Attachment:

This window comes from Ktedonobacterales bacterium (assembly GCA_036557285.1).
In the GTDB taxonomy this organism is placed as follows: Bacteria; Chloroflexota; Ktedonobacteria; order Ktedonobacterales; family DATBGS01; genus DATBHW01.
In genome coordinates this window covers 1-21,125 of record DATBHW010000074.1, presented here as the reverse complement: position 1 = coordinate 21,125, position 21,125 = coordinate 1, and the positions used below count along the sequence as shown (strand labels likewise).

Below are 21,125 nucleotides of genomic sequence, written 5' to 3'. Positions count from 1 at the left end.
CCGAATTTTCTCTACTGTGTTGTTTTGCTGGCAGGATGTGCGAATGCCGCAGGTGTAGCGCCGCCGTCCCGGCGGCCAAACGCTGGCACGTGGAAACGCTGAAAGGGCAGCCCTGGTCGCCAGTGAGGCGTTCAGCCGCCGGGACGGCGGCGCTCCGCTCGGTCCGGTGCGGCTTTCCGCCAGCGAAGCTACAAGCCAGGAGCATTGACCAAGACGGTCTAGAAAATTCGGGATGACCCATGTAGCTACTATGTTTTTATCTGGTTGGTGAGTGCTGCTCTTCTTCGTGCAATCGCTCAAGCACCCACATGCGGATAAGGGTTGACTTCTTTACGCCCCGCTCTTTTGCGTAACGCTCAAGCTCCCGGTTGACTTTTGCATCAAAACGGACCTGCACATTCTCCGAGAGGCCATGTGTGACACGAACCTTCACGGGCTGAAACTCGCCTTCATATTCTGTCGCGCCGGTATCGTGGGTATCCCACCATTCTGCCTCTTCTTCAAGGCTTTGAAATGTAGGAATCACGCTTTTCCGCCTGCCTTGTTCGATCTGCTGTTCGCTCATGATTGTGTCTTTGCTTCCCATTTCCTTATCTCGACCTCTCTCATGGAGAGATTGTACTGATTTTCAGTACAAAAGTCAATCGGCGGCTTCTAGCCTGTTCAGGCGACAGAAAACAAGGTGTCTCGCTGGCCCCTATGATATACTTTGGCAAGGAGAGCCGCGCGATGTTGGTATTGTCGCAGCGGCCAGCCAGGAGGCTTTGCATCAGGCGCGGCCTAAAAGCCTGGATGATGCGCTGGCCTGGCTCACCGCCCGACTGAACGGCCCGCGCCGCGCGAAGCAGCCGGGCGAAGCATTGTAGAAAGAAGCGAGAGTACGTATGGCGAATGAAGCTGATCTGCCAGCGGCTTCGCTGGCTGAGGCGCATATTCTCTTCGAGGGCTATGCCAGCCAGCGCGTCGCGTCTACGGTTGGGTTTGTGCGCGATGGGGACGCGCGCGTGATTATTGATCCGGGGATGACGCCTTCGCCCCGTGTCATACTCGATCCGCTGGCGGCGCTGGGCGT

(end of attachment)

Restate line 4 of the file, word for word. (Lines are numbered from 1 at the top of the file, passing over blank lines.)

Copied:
Below are 21,125 nucleotides of genomic sequence, written 5' to 3'. Positions count from 1 at the left end.